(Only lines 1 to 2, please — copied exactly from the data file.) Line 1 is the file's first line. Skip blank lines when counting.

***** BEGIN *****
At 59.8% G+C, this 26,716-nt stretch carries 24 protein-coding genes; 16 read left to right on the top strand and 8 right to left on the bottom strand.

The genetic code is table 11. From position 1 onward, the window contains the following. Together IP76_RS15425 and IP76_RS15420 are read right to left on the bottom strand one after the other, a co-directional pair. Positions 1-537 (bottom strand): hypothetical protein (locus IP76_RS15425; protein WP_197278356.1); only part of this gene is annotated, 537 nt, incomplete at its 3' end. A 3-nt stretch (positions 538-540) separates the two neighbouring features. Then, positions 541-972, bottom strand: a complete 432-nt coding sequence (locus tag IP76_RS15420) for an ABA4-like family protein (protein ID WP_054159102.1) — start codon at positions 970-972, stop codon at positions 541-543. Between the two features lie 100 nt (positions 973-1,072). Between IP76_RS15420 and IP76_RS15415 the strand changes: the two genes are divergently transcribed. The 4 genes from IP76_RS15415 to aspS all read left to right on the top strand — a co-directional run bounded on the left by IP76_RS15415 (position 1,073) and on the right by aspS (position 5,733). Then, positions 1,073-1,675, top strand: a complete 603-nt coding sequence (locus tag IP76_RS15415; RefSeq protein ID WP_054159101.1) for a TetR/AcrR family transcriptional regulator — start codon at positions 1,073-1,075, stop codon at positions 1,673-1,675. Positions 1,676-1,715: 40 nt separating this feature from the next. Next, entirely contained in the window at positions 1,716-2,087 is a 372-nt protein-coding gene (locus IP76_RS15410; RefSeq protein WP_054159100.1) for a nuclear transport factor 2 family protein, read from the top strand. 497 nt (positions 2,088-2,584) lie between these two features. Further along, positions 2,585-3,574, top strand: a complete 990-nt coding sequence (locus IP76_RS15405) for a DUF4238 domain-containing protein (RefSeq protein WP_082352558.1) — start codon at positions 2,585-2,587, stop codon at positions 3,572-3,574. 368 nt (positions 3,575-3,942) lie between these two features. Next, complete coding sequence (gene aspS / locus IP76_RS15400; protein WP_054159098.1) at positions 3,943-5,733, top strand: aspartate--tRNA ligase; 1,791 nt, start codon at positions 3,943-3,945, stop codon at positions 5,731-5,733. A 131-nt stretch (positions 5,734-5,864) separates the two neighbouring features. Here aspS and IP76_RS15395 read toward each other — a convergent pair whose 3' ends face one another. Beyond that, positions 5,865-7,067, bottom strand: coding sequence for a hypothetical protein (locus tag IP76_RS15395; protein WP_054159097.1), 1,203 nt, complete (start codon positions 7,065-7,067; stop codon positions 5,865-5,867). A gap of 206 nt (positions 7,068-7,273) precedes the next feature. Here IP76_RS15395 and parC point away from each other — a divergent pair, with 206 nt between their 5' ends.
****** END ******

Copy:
At 59.8% G+C, this 26,716-nt stretch carries 24 protein-coding genes; 16 read left to right on the top strand and 8 right to left on the bottom strand.

The genetic code is table 11. From position 1 onward, the window contains the following. Together IP76_RS15425 and IP76_RS15420 are read right to left on the bottom strand one after the other, a co-directional pair. Positions 1-537 (bottom strand): hypothetical protein (locus IP76_RS15425; protein WP_197278356.1); only part of this gene is annotated, 537 nt, incomplete at its 3' end. A 3-nt stretch (positions 538-540) separates the two neighbouring features. Then, positions 541-972, bottom strand: a complete 432-nt coding sequence (locus tag IP76_RS15420) for an ABA4-like family protein (protein ID WP_054159102.1) — start codon at positions 970-972, stop codon at positions 541-543. Between the two features lie 100 nt (positions 973-1,072). Between IP76_RS15420 and IP76_RS15415 the strand changes: the two genes are divergently transcribed. The 4 genes from IP76_RS15415 to aspS all read left to right on the top strand — a co-directional run bounded on the left by IP76_RS15415 (position 1,073) and on the right by aspS (position 5,733). Then, positions 1,073-1,675, top strand: a complete 603-nt coding sequence (locus tag IP76_RS15415; RefSeq protein ID WP_054159101.1) for a TetR/AcrR family transcriptional regulator — start codon at positions 1,073-1,075, stop codon at positions 1,673-1,675. Positions 1,676-1,715: 40 nt separating this feature from the next. Next, entirely contained in the window at positions 1,716-2,087 is a 372-nt protein-coding gene (locus IP76_RS15410; RefSeq protein WP_054159100.1) for a nuclear transport factor 2 family protein, read from the top strand. 497 nt (positions 2,088-2,584) lie between these two features. Further along, positions 2,585-3,574, top strand: a complete 990-nt coding sequence (locus IP76_RS15405) for a DUF4238 domain-containing protein (RefSeq protein WP_082352558.1) — start codon at positions 2,585-2,587, stop codon at positions 3,572-3,574. 368 nt (positions 3,575-3,942) lie between these two features. Next, complete coding sequence (gene aspS / locus IP76_RS15400; protein WP_054159098.1) at positions 3,943-5,733, top strand: aspartate--tRNA ligase; 1,791 nt, start codon at positions 3,943-3,945, stop codon at positions 5,731-5,733. A 131-nt stretch (positions 5,734-5,864) separates the two neighbouring features. Here aspS and IP76_RS15395 read toward each other — a convergent pair whose 3' ends face one another. Beyond that, positions 5,865-7,067, bottom strand: coding sequence for a hypothetical protein (locus tag IP76_RS15395; protein WP_054159097.1), 1,203 nt, complete (start codon positions 7,065-7,067; stop codon positions 5,865-5,867). A gap of 206 nt (positions 7,068-7,273) precedes the next feature. Here IP76_RS15395 and parC point away from each other — a divergent pair, with 206 nt between their 5' ends.